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Tuesday, May 24, 2011

Gimpmode remembered with final Bass Brawl

Posted By on Tue, May 24, 2011 at 9:48 AM

gimpy.jpg
This Thursday (May 26), the final installment of Wobble House's Billionaire Bass Brawl dubstep DJ competition at Inferno Lounge (393 Marietta St.) is being dedicated to the events creator, Matthew Fox, aka Gimpmode, who died on May 3.

Zan, Distal, Antimatter and Whisperlink will each bang out 25-minute sets for cash. No original tracks, mashups or remixes that the DJs have had a hand in crafting will be allowed. Natasha Fox vs. Kenny Ray, Jimmy Powers, Armanni Reign, Mighty High Coup, DJ Lord and Trench are also on deck. Contestants are judged on a 10-point scale for technique, track selection and crowd presence. First place wins $300. Second takes home $150, Third gets $75 and fourth walks with $25. Ricky Raw hosts.

Click below the jump to read a eulogy written by Atlanta MC and longtime Gimpmode cohort Ricky Raw.

Matthew Gimpmode Fox

The son, the lover, the friend, the artist.

Matthew was a happy young boy, always excited and smiling. He was affectionate, loving, and eager to try new things. His mother, Susan Koch Fox recalls him as the passionate athlete that he was as a child. He played soccer, baseball, football, and golf. His natural ability shone through when he got a "hole in one" on the 9th hole in a family game. "Some people play golf their whole life and never get a hole in one, and MY SON got a hole in one.." - S. Fox

Matthew was goalie when playing soccer and had so much passion for the game that he would hold himself responsible if his team lost. His mother often tried to persuade him to play a position with less direct responsibility but never succeeded. As he grew older he became a well liked neighborhood boy. Before he was even a teen, he began learning about carpentry. As he got older he would often do handy work around the neighborhood for free, as his father George Fox did, just because he wanted to help people. He adored his father and enjoyed spending time with him watching sporting events from football games to professional racing.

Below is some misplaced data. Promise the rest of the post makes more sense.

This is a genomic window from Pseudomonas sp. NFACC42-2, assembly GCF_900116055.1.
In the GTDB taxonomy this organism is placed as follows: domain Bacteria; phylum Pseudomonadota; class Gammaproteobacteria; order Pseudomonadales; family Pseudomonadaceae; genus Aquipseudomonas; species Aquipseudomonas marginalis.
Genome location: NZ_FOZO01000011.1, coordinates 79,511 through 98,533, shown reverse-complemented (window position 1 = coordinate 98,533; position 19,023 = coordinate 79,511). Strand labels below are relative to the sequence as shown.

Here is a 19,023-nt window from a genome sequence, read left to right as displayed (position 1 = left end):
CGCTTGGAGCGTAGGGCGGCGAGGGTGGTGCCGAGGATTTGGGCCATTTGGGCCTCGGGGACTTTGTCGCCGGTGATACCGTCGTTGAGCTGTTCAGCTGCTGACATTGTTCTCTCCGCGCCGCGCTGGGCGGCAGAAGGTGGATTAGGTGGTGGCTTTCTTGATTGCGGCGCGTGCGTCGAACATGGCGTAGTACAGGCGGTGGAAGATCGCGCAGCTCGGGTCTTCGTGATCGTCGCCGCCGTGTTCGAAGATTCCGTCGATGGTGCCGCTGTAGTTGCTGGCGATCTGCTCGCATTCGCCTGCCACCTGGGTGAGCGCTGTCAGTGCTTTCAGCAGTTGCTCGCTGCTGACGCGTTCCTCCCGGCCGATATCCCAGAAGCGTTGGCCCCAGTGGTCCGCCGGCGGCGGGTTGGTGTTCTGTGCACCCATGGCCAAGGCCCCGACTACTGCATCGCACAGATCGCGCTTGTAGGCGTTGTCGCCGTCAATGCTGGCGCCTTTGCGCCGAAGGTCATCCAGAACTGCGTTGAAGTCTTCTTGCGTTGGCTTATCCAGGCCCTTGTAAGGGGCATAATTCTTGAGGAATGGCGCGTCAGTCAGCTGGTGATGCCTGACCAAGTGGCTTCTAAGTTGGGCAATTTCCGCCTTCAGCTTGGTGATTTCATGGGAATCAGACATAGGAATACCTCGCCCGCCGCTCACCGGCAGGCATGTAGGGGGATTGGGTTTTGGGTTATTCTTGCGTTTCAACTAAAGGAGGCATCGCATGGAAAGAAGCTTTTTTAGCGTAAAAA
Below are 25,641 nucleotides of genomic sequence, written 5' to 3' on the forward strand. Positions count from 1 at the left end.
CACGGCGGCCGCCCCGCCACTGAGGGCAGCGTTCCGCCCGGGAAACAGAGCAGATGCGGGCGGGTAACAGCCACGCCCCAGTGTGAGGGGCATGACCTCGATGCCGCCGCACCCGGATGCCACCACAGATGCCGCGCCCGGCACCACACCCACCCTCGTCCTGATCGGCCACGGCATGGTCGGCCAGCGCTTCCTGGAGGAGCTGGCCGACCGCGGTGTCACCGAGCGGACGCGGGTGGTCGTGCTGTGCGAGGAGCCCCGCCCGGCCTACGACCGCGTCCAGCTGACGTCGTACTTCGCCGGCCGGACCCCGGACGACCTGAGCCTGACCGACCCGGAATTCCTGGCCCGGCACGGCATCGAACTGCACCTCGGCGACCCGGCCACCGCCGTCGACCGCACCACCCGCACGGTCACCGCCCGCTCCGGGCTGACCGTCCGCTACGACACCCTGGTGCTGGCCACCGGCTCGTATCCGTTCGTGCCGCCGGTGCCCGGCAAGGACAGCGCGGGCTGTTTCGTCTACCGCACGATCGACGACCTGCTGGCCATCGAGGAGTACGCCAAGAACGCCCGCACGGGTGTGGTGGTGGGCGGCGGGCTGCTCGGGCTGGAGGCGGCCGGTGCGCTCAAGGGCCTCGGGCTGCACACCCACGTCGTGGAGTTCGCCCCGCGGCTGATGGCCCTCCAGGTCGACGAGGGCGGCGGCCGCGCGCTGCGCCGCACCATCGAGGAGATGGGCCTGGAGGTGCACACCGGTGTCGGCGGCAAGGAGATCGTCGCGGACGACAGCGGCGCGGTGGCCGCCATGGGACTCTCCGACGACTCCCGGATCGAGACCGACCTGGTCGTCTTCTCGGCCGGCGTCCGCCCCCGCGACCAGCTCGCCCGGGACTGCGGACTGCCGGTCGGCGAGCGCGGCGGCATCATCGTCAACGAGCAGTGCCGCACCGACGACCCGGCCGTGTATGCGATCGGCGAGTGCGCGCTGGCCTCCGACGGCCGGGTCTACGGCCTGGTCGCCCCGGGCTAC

Matthew Fox was a passionate lover and he found his love with his soon-to-be wife, Natasha Fox. To see them together was a pleasure. Both of them are beautiful people with a fire in their eyes for each other. The love from the couple radiated through the room whether it was at a casual lunch or a 2 a.m. DJ set while Gimpmode was rocking the turntables. Matthew constantly publicly proclaimed his love for Natasha. He would love to proclaim multiple times in a week that they were engaged to be married and always introduced Natasha as his wife. The two were nearly inseparable and had a passion for each other that lived through their entire relationship and never fizzled out. Their love was evident and unmatched.

If you knew Matt, then you knew that he was excellent at making you feel included and appreciated. Matt preferred not to be alone and was constantly seeking out love. This lust for love led him to work with many friends on music from Daniel Mcbeezy, Mayhem, Paul Swytch, Armani Reign, myself Ricky Raw and countless others. He always went out of his way to include his close friends in all of his business and musical ventures. Many of us had a standing invitation to come over and work on some music or just hang out. At nearly every DJ gig, he invited a list of friends to come be a part of the event. This is how he surrounded himself with love and was able to share himself with the people around him. He never needed anyone to help him perform, as he was truly a one-man show, mixing records with ease and SWAG. His purpose for inviting others to be a part of his musical career was out of a need for camaraderie and a sense of brotherhood. He created the Wobble House crew (which consisted of Ployd, Distal, Jeremy and Gimpmode). He was a key creator of East Atlanta Love, Dark Ages (Sloppy Seconds), and the sole creator of Billionaire Bass Brawl. As Prince Presto and Zone 3 recall, ironically, he was actually asked to leave MJQ years ago for playing dubstep and now I challenge you to go MJQ on any given night and not hear at least some dubstep. No disrespect to those at MJQ but massive respect to Gimpmode for being this far ahead of the curve and not being afraid to play the music he was feeling even before it was widely accepted. Gimp truly was a pioneer of dance music.